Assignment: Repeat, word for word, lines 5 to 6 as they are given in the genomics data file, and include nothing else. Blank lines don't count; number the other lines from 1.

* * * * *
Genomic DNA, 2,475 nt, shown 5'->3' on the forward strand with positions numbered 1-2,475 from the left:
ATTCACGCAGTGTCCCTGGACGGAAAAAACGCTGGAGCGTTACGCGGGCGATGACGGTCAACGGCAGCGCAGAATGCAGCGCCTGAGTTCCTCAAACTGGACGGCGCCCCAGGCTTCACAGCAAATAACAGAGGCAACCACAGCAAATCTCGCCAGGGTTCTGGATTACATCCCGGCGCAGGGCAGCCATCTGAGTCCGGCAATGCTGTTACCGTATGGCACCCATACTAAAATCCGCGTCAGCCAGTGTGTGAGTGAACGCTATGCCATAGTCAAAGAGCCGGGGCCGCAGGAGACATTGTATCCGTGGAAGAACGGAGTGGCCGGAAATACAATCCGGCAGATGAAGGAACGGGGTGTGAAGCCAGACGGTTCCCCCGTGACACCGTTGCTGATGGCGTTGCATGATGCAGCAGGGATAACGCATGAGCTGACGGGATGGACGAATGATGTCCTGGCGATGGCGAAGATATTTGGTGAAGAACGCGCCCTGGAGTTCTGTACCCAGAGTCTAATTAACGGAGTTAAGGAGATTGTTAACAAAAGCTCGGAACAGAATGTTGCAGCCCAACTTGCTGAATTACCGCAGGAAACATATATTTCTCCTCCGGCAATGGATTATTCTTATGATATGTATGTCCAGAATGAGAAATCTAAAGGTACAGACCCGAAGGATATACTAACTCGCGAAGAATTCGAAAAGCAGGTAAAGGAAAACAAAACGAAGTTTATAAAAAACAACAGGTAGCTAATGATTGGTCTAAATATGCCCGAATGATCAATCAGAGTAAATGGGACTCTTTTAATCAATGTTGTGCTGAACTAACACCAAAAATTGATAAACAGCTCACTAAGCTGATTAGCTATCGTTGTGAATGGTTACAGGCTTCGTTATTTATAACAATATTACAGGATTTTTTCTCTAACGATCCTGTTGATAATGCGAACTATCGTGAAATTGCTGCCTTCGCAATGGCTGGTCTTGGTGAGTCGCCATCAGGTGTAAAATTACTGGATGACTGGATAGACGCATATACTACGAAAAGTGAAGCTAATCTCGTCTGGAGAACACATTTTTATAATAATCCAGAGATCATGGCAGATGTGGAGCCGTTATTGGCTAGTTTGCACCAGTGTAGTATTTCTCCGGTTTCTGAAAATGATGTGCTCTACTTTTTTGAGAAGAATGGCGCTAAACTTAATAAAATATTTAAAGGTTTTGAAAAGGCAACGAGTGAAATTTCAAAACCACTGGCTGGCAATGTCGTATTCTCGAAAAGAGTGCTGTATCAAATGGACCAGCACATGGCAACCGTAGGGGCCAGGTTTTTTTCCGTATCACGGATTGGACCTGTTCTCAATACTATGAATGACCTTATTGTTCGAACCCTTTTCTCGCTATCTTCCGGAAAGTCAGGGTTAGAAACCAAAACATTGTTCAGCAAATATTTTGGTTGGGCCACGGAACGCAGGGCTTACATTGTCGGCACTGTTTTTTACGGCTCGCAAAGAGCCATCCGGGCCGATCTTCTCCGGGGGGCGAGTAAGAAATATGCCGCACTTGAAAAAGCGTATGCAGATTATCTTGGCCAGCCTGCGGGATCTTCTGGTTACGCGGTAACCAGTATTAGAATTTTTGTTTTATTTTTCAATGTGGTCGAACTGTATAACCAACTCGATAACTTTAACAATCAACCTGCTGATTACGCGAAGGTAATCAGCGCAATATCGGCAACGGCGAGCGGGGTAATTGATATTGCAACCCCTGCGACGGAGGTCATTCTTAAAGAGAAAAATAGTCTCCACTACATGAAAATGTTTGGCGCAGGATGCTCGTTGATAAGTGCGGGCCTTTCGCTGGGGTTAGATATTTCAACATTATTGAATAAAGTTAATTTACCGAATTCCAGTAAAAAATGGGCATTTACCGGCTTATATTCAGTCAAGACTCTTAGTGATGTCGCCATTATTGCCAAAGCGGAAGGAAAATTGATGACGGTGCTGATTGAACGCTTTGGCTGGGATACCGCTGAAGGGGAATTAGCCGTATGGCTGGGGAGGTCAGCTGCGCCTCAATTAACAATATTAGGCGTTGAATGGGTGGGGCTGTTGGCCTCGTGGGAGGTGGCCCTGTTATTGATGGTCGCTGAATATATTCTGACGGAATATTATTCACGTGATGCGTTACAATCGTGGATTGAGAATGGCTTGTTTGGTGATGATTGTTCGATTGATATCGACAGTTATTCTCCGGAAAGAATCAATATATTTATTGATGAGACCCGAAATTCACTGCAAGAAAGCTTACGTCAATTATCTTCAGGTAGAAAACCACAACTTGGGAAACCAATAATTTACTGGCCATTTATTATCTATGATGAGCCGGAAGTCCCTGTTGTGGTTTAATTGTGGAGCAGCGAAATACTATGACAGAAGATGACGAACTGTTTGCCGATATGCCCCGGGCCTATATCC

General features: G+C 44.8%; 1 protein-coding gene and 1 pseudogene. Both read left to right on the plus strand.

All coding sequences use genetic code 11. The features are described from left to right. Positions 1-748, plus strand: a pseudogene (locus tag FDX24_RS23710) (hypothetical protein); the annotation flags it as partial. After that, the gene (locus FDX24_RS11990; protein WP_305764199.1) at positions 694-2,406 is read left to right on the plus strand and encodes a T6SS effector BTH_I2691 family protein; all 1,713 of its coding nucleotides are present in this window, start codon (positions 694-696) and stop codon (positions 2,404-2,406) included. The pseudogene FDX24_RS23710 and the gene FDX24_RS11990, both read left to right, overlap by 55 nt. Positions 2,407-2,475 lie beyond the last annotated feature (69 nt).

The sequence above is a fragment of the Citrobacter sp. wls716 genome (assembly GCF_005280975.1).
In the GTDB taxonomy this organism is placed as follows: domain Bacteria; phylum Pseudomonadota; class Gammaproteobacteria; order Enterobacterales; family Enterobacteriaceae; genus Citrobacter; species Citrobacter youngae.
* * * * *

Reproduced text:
The sequence above is a fragment of the Citrobacter sp. wls716 genome (assembly GCF_005280975.1).
In the GTDB taxonomy this organism is placed as follows: domain Bacteria; phylum Pseudomonadota; class Gammaproteobacteria; order Enterobacterales; family Enterobacteriaceae; genus Citrobacter; species Citrobacter youngae.